Collins, M. (2005). It’s OK to be sad: activities to help children aged 4 to 9 to manage loss, grief or bereavement. Retrieved from

Doll, B., & Doll, C. A. (1997). Bibliotherapy with young people: librarians and mental health professionals working together. Englewood, Colo.: Libraries Unlimited. Retrieved from

Golding, J. M. (2006). Healing stories: picture books for the big & small changes in a child’s life. Lanham, MD: M. Evans. Retrieved from

Grace, C., & Shores, E. F. (2010). After the crisis: using storybooks to help children cope. Retrieved from


ProQuest Education Collection
The ProQuest Education Collection provides access to ERIC, the most widely used index to educational-related literature. Established in 1966, ERIC is supported by the U.S. Department of Education’s Institute of Education Sciences and is the largest education database in the world — containing over 1 million records of journal articles, research reports, curriculum and teaching guides, conference papers, and books. (Education Collection 2018). It also incorporates full text from ProQuest’s Education Database including over 1,000 full-text journals and 18,000 dissertations, supporting research on the theory and practice of education.

ProQuest search supports the UTF-8 character set, managed by the Unicode Consortium, you can enter your terms in English, or any other language, such as French, Spanish, Greek, Cyrillic, etc. Whether your search retrieves any documents will depend on matching content or indexing being available in ProQuest.  ProQuest uses standard Boolean search terms such as “AND” “OR” & “NOT”

ProQuest ignores punctuation characters (such as periods, commas,
and colons) but, unlike many other search engines does not ignore stop words like articles (a, an, the) and prepositions (from, with, of).  So, if your enter the phrase “Cat in the
 Hat” in the Basic Search field, ProQuest will search for ‘cat AND in AND the AND hat.’ The default relevance sorting of your results will bring documents that contain all of your search terms — mostly as ‘cat in the hat’ — to the top of your results list.
ProQuest also allows you to perform advanced searches such as illustrated in Figures 1-4.   Figure 2 shows
the results of the search.  Figure 3 shows the subjects (Child development; Cooperative learning; Students; Books; Children’s literature; Preschool education; Children & youth; Multiculturalism & pluralism; Friendship; Developmental disabilities; Disabled children; Disability; Personal appearance) and metadata associated with one of the records.  And, Figure 4 shows the option to search using the Thesaurus.

Some special characters are always going to be interpreted in the context of specific kinds of searching: Greater than (>) and less than (<) symbols are reserved for date searching.


Brackets and parentheses are used to build ‘nested’ queries. For example: cow AND (dog OR cat).

You can find get more help with your search by clicking on the “Search tip” link on the search navigation tool bar.  (“ProQuest Help – Search Tips,” n.d.)
Wiley Online Library
Wiley Online Library is a multidisciplinary collection of online resources covering life, health and physical sciences, social sciences, and the humanities. It provides access to over 4 million articles from 1,500 journals, over 15,000 online books, and hundreds of reference works, laboratory protocols and databases. UK Libraries subscribes to selected resources from this diverse collection.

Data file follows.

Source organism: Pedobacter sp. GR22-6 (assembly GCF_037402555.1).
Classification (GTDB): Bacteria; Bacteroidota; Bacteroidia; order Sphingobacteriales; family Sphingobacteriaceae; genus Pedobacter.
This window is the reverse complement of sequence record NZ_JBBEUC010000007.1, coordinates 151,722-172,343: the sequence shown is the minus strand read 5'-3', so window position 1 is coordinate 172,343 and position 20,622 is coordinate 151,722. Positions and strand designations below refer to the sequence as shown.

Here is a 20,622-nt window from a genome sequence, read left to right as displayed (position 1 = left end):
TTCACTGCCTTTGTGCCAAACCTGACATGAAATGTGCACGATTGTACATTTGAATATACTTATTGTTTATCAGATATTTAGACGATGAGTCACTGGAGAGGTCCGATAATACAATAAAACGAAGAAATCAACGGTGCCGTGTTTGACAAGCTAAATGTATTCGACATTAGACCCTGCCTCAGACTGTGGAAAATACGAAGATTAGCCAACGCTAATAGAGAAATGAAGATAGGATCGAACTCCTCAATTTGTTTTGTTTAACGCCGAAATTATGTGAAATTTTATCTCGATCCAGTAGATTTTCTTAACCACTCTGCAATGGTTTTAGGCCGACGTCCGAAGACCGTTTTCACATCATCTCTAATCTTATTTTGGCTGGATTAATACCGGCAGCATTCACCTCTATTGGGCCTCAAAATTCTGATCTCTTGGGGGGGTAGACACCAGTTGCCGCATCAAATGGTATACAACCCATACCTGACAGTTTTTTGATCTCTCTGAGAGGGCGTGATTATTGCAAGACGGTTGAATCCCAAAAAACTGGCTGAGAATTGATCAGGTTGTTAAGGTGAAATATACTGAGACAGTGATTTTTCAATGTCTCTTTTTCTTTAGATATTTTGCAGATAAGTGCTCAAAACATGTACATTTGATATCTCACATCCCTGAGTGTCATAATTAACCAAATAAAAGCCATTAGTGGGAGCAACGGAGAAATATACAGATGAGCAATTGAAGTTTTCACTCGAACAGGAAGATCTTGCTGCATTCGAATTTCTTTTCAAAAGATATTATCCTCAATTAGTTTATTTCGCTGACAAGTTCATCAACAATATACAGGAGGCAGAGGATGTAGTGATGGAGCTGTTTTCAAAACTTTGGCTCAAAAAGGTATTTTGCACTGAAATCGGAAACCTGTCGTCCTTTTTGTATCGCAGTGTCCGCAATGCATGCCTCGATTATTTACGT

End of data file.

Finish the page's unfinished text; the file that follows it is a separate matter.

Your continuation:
Wiley Online Library uses the same Boolean search method.  You can use the Boolean operators AND (also + or &), OR and NOT (also -) within search fields. These operators must be entered in UPPERCASE to work.   If more than one term is entered, and no operators are specified, terms are searched using AND.  To search for a phrase, put the terms in quotes.  For example, spinal cord searches spinal AND cord while “spinal cord” finds this exact phrase.
Use a question mark (?) in a search term to represent a single character (wom?n finds women or woman).  Use an asterisk (*) to represent zero or more characters.   For example, plant* finds all words with that root (plant, plants, & planting) while an*mia finds variants with one or more letters (anemia & anaemia).  Wildcards CANNOT be used at the start of a search term (*tension) or when searching for phrases in quotes (“tobacco smok*”).
Author names may appear with full first names or just initials.  Place author names in quotes to find a specific name and its variants.  For example, “John Smith” finds articles by John Smith, John K Smith and John Colby-Smith while “J Smith” finds articles by J Smith, JR Smith, John Smith and Julie Smith. (“Advanced Search – Wiley Online Library,” n.d.)


“Bibliotherapy”, American Library Association, December 17, 2012. (Accessed March 3, 2019)
Document ID: 5c057e6a-0cfe-2e64-7d10-96ae5f18b6ff

Abellán-Pagnani, L., & Hébert, T. P. (2013). Using Picture Books to Guide and Inspire Young Gifted Hispanic Students. Gifted Child Today; Thousand Oaks, 36(1), 47–56. Retrieved from

Densmore-James, S., & Yocum, R. G. (2015). Heartsongs across the World: Using Literacy and Emotional Pedagogy to Empower Communities of Compassionate Learners. Schools, 12(1), 118–132.

Ford, D. Y., Walters, N. M., Byrd, J. A., & Harris, B. N. (2019). I Want to Read About Me: Engaging and Empowering Gifted Black Girls Using Multicultural Literature and Bibliotherapy. Gifted Child Today, 42(1), 53–57.

Hebert, T. P., & Speirs Neumeister, K. L. (2002). Fostering the social and emotional development of gifted children through guided viewing of film. Roeper Review; Bloomfield Hills, 25(1), 17–21. Retrieved from

Kim, B. S. K., Green, J. L. G., & Klein, E. F. (2006). Using Storybooks to Promote Multicultural Sensitivity in Elementary School Children. Journal of Multicultural Counseling and Development, 34(4), 223–234.

Peterson, J. S. (2013). School Counselors’ Experiences with a Summer Group Curriculum for High-Potential Children from Low-Income Families: A Qualitative Study. Professional School Counseling; Alexandria, 16(3), 194–204. Retrieved from

Sullivan, A. K., & Strang, H. R. (2002). Bibliotherapy in the Classroom Using Literature to Promote the Development of Emotional Intelligence. Childhood Education, 79(2), 74–80.

Triplett, C. F., & Buchanan, A. (2005). Book Talk: Continuing to Rouse Minds and Hearts to Life. Reading Horizons; Kalamazoo, 46(2), 63–75. Retrieved from


50 Must-Have Picture Books to Teach Social Emotional Skills

50 Must-Have Picture Books to Teach Social Emotional Skills